Bangladesh’s newly re-designed Daily Star newspaper ran the following article today;
World’s ‘oldest’ woman dies in Sujanagar
Begum Poirunessa, presumed to be the oldest woman in the world, died Saturday night at her Chargobindapur residence under Sujanagar Upazila here at the age of 151.
Family sources said Poirunessa was born in 1852. She married Ketu Sheikh of Chardulai village of the same upazila at the age of 10. But she lost her first husband after six years following the birth of her first child.
Later, she knotted tie with Abdul Pramanik of Chargobindapur village.
She had 167 grandsons and granddaughters and her youngest granddaughter died last year at the age of 95.
Earlier, Begum Poirunessa shoot into prominence when newspapers and electronic media made exclusive reports on her.
Hundreds of local people went to the residence of the deceased as soon as her death news spread. She was buried at a local graveyard yesterday after namaj-e-Janaza at Chargobindapur government primary school.
Well, sadly, she won’t be knotting ties anymore. The Guinness Book of Records wont have it though and states,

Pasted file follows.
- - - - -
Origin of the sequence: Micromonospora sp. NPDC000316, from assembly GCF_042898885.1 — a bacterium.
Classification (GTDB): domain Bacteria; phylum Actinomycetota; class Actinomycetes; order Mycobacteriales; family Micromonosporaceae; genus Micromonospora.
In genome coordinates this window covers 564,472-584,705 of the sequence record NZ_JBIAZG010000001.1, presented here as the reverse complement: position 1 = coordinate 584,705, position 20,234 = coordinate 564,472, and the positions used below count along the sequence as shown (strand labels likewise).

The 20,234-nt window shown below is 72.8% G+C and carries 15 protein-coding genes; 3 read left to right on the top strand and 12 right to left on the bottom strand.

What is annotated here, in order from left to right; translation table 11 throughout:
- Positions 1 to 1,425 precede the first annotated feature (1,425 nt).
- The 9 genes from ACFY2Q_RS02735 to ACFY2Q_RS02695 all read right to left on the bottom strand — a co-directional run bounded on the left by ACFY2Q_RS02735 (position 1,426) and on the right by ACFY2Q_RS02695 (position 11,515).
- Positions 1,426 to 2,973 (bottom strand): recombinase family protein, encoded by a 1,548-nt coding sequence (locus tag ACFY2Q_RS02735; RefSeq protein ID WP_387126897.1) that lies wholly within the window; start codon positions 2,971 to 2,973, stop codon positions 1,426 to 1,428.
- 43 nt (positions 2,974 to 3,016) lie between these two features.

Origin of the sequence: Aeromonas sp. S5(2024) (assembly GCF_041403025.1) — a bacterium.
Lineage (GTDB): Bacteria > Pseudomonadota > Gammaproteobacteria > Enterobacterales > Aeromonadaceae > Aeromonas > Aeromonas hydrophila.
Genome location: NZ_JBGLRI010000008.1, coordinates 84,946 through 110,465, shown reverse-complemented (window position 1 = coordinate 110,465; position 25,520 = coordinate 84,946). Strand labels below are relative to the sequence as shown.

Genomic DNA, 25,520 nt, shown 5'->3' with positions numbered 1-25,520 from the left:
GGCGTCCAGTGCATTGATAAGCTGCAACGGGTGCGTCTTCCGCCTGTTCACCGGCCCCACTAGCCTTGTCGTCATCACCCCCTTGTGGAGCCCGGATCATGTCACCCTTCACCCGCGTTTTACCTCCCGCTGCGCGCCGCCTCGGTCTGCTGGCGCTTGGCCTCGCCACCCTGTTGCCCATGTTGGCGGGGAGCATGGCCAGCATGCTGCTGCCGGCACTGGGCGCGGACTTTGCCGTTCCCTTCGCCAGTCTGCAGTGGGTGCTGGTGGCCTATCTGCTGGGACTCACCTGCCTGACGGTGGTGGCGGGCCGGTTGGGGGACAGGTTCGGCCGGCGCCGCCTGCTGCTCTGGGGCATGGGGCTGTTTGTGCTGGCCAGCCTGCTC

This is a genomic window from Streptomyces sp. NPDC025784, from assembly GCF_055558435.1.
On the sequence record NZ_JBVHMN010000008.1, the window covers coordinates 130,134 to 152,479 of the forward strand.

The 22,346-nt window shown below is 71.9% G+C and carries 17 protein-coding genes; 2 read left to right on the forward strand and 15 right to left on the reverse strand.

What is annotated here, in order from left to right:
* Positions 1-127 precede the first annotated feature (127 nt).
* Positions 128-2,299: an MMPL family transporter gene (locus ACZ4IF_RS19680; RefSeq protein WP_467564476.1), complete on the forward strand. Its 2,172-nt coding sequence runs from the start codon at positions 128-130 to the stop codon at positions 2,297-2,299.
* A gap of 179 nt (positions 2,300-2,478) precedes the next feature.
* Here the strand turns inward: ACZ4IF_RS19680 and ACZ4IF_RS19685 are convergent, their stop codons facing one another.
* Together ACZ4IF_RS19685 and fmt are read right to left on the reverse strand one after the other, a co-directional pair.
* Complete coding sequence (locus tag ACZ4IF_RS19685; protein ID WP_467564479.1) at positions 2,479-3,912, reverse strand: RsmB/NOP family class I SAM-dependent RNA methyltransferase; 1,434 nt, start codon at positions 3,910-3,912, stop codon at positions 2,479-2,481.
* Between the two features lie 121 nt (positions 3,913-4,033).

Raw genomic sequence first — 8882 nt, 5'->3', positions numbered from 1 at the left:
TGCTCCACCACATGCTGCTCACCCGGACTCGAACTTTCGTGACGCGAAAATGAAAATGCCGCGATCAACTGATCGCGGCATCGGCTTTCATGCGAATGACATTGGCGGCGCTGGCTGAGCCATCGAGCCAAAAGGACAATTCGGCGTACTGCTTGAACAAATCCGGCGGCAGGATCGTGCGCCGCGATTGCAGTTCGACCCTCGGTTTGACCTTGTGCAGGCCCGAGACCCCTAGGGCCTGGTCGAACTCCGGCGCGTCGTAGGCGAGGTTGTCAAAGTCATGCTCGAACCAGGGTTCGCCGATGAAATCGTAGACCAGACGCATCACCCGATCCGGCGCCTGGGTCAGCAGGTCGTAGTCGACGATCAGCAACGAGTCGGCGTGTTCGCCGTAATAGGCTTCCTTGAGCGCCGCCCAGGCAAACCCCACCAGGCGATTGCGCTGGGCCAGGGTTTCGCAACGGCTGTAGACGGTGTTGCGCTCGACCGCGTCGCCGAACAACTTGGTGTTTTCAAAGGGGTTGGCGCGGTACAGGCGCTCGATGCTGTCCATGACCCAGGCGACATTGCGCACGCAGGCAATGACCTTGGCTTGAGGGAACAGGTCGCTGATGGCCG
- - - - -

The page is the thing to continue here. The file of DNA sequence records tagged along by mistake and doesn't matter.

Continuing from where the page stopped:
The oldest living woman in the world whose date of birth can be fully authenticated is Kamato Hongo, born September 16, 1887, on Tokunoshima Island, Kagoshima, Japan…
Guinness also reveals that France is where the world’s oldest ever woman came from,
The oldest fully authenticated age to which any human has ever lived is 122 years and 164 days, by Jeanne-Louise Calment. She was born in France on February 21, 1875, and died at a nursing home in Arles, southern France on August 4, 1997.
and adds some details about what this irrepressible woman got upto…
President Jacques Chirac once said Jean Calment was a little bit like a grandmother to everyone in France. She was 14 when the Eiffel Tower was completed in 1889. She led an extremely active life, taking up fencing at 85 years old, and was still riding a bicycle at 100. She portrayed herself at the age of 114 in the film Vincent And Me, to become the oldest actress in film.
Also in 1852, (the alledged year of Begum Poirunessa’s birth),
The Duke of Wellington/Arthur Wellesley inventor of the boot died, (I think he had something to do with defeating Napolean at some point). The Countess Lovelace/Ada Byron inventor of scientific computing also died that year, (her dad was that naughty poet Lord Byron). Paper money was first issued in the United States on March 10, 1852, and became legal tender by an act of Congress seven days later (and more or less the world’s now) The first public toilets for men opened in London’s Fleet Street in early 1852. Toilets for women opened nearby on this day in the same year, but only 82 people used them during the next 12 months (well a penny was a lot of money in those days)
[update: I found, via Rezwanul, the World Toilet Organisation… well that’s a relief]
Thank andi bradley for the last two